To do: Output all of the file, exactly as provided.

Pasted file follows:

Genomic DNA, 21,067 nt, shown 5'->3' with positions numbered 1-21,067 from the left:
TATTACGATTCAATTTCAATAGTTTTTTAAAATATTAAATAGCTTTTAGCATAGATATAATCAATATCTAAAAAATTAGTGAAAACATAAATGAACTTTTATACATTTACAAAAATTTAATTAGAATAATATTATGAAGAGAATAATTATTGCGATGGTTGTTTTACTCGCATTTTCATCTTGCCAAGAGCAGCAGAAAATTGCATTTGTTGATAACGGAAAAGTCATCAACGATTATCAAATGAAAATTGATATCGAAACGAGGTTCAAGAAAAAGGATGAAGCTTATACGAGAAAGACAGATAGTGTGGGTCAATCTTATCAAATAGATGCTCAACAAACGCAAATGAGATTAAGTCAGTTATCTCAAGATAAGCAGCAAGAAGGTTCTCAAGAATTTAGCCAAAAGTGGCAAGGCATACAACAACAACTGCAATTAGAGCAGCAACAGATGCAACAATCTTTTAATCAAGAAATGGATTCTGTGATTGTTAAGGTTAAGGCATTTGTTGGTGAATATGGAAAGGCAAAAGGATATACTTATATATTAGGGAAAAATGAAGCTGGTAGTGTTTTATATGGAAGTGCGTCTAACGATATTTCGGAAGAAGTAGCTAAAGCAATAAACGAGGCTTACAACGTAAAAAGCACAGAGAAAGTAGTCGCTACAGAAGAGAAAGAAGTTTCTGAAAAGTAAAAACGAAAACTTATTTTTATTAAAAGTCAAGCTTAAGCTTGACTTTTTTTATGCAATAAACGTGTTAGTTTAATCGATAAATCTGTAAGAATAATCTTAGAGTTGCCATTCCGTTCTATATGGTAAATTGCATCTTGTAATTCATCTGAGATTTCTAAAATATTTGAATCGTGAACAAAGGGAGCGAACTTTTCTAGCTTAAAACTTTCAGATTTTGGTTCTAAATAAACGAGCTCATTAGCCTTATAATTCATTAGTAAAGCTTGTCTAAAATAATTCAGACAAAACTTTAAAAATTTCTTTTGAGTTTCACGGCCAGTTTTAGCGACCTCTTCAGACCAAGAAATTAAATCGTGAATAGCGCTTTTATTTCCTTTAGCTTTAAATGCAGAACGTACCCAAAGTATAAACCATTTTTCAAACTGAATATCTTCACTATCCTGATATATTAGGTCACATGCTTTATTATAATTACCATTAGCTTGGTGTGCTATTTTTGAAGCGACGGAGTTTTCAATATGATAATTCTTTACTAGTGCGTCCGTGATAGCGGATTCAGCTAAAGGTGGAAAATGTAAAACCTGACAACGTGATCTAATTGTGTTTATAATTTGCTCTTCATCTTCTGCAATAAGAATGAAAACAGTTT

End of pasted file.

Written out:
Genomic DNA, 21,067 nt, shown 5'->3' with positions numbered 1-21,067 from the left:
TATTACGATTCAATTTCAATAGTTTTTTAAAATATTAAATAGCTTTTAGCATAGATATAATCAATATCTAAAAAATTAGTGAAAACATAAATGAACTTTTATACATTTACAAAAATTTAATTAGAATAATATTATGAAGAGAATAATTATTGCGATGGTTGTTTTACTCGCATTTTCATCTTGCCAAGAGCAGCAGAAAATTGCATTTGTTGATAACGGAAAAGTCATCAACGATTATCAAATGAAAATTGATATCGAAACGAGGTTCAAGAAAAAGGATGAAGCTTATACGAGAAAGACAGATAGTGTGGGTCAATCTTATCAAATAGATGCTCAACAAACGCAAATGAGATTAAGTCAGTTATCTCAAGATAAGCAGCAAGAAGGTTCTCAAGAATTTAGCCAAAAGTGGCAAGGCATACAACAACAACTGCAATTAGAGCAGCAACAGATGCAACAATCTTTTAATCAAGAAATGGATTCTGTGATTGTTAAGGTTAAGGCATTTGTTGGTGAATATGGAAAGGCAAAAGGATATACTTATATATTAGGGAAAAATGAAGCTGGTAGTGTTTTATATGGAAGTGCGTCTAACGATATTTCGGAAGAAGTAGCTAAAGCAATAAACGAGGCTTACAACGTAAAAAGCACAGAGAAAGTAGTCGCTACAGAAGAGAAAGAAGTTTCTGAAAAGTAAAAACGAAAACTTATTTTTATTAAAAGTCAAGCTTAAGCTTGACTTTTTTTATGCAATAAACGTGTTAGTTTAATCGATAAATCTGTAAGAATAATCTTAGAGTTGCCATTCCGTTCTATATGGTAAATTGCATCTTGTAATTCATCTGAGATTTCTAAAATATTTGAATCGTGAACAAAGGGAGCGAACTTTTCTAGCTTAAAACTTTCAGATTTTGGTTCTAAATAAACGAGCTCATTAGCCTTATAATTCATTAGTAAAGCTTGTCTAAAATAATTCAGACAAAACTTTAAAAATTTCTTTTGAGTTTCACGGCCAGTTTTAGCGACCTCTTCAGACCAAGAAATTAAATCGTGAATAGCGCTTTTATTTCCTTTAGCTTTAAATGCAGAACGTACCCAAAGTATAAACCATTTTTCAAACTGAATATCTTCACTATCCTGATATATTAGGTCACATGCTTTATTATAATTACCATTAGCTTGGTGTGCTATTTTTGAAGCGACGGAGTTTTCAATATGATAATTCTTTACTAGTGCGTCCGTGATAGCGGATTCAGCTAAAGGTGGAAAATGTAAAACCTGACAACGTGATCTAATTGTGTTTATAATTTGCTCTTCATCTTCTGCAATAAGAATGAAAACAGTTT